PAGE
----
Bank Negara Malaysia (BNM) did not cut the overnight policy rate (OPR) in the September 11 Monetary Committee Meeting (MPC), keeping the rate at 1.75% after four consecutive cuts since the start of the year.
The central bank’s decision was on the ground that there were continued improvements in the global economy given the easing of containment measures across more economies and strong policy support.
Economists contacted said BNM is likely to maintain the policy rate at least until year end, should the recovery remain on track.
In its Monetary Policy Statement, BNM said the reopening of production facilities led to a resumption of manufacturing and trade activities, although the recovery in the service sector had been slower.
“Financial conditions have improved, although risk aversion remains elevated. The outlook is still subject to downside risks and uncertainties, primarily due to the risk of a resurgence of the pandemic and weaker labour market conditions,” it said.
“Looking ahead, the improvement is expected to continue into 2021, supported by the recovery in external demand and expansion in private sector expenditure.
“However, the pace of recovery will be uneven across sectors, with economic activity in some industries remaining below pre-pandemic levels, and a slower improvement in the labour market,” said BNM.
Bank Islam Malaysia Bhd chief economist Dr Mohd Afzanizam Abdul Rashid said it is possible that the OPR could stay at the current level throughout the year but pointed out BNM’s caveat.
“BNM seems to be upbeat on the economic outlook for the remainder of 2020 and going into 2021. Signs of economic recovery have been encouraging, suggesting the effectiveness of the policy transmission to the economy.
“Despite that, BNM had a caveat on its policy action — the pandemic. Therefore, it remains open to a possible cut in the OPR if the situation demands for such a policy response. This is given the fact that inflation is expected to be a non-event,” he told The Edge.
Likewise, Maybank Investment Bank Bhd chief economist Suhaimi Ilias expects the key policy rate to be maintained for the rest of the year and 2021.
“For now, we expect OPR to remain at this level until end-2021, but this is a ‘dovish pause’ with policy bias tilted to easing rather than tightening,” he said in a note.
He also said that other ASEAN central banks including Indonesian and Philippine central banks had also kept rates unchanged at their latest monetary policy meetings after cutting rates by at least 100 basis points (bps).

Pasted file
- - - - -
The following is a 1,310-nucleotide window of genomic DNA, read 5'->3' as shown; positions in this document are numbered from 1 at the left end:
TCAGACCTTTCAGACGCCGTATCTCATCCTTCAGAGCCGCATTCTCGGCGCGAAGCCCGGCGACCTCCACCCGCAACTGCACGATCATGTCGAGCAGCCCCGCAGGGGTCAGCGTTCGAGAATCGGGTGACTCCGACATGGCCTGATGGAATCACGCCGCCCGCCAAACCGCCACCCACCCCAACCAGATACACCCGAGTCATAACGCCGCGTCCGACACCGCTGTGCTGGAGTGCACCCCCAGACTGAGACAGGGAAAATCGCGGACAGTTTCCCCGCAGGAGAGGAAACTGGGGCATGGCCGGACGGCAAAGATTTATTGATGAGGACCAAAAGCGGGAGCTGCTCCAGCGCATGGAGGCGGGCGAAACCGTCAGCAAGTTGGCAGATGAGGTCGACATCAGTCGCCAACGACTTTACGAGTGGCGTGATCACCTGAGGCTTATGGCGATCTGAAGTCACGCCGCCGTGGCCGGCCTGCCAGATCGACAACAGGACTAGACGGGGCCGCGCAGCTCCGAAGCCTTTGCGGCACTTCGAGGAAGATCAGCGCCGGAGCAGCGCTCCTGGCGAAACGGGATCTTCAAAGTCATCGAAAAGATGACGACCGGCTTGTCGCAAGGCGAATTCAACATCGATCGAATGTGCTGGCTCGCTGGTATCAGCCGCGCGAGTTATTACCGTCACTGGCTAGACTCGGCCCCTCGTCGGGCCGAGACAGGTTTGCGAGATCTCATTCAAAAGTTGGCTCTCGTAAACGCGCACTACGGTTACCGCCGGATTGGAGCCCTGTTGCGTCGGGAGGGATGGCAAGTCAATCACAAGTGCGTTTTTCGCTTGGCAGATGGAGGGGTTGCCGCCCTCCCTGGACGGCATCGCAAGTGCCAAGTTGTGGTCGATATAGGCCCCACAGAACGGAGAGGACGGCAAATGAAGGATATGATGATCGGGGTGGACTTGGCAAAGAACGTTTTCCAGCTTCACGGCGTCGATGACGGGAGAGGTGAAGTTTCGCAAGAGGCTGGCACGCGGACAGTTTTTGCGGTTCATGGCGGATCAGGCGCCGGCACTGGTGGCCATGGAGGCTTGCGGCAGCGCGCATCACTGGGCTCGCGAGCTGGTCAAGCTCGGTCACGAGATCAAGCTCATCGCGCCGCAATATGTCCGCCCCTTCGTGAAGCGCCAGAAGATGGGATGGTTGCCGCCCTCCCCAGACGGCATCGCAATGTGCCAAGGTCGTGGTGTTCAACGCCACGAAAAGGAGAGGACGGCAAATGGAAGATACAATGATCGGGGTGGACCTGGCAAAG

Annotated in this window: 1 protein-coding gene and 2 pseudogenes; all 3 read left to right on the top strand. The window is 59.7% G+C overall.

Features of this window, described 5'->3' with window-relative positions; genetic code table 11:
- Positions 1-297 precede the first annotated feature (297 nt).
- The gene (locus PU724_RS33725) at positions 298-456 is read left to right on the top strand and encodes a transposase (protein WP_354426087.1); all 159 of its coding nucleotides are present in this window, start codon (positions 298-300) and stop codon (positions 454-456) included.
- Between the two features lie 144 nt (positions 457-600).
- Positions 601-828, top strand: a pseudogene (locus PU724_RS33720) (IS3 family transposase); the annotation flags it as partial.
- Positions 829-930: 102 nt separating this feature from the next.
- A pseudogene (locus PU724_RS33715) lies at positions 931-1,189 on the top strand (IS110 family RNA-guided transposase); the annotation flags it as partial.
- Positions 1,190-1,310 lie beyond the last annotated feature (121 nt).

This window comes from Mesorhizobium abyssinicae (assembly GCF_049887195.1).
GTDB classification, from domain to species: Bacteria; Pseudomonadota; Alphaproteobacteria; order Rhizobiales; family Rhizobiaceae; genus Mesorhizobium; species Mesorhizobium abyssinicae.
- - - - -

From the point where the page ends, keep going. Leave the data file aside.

Affin Hwang Capital chief economist Alan Tan said Malaysia’s real gross domestic product (GDP) growth found its bottom during the second quarter of the year, with gradual improvements to be seen in the second half of 2020 (2H20).
He expects a smaller GDP contraction of -0.8% year-on-year for 2H20, compared with -8.3% in 1H20, while full-year contraction is expected to be at an average of 4.5% before growth of 6% in 2021.
For comparison, BNM’s recently revised projection is between -3.5% and -5.5% for 2020 and GDP growth of between 5.5% and 8% for 2021.
“We believe there is still room for targeted fiscal policy initiatives to support the economy. The country’s Ministry of Finance guided recently the possibility of targeted stimulus measures if economic growth slows unexpectedly.
“However, we believe earlier stimulus packages will continue to support growth and are unlikely to wear off in 2H20, reinforcing our view that BNM will likely leave its OPR unchanged at 1.75% in the final MPC meeting for 2020 on Nov 3, 2020,” said Tan.
He added that there could possibly be a gradual normalisation of monetary policy in the event that domestic economic conditions continue to improve next year, which could see BNM increasing the OPR by 25bps to 2.00% by late-2021.
Similarly, MIDF Research expects BNM to hold off from further reductions in the OPR for the rest of the year, as the research house does not see any need for additional easing as the current level is deemed to be accommodative and that the recovery in economic activities is expected to continue in the coming months.
BNM also has enough room to ease its monetary policy if conditions were to weaken, it said, noting the resurgence of Covid-19 infections and potentially weaker external demand, if recovery took longer than expected, as potential downside risks to growth.
The pause in cuts came after four consecutive cuts in the previous policy meetings since the start of the year, amounting to a total 125bps reduction in the OPR, given the unprecedented impact of Covid-19 on the economy.
Source: The Edge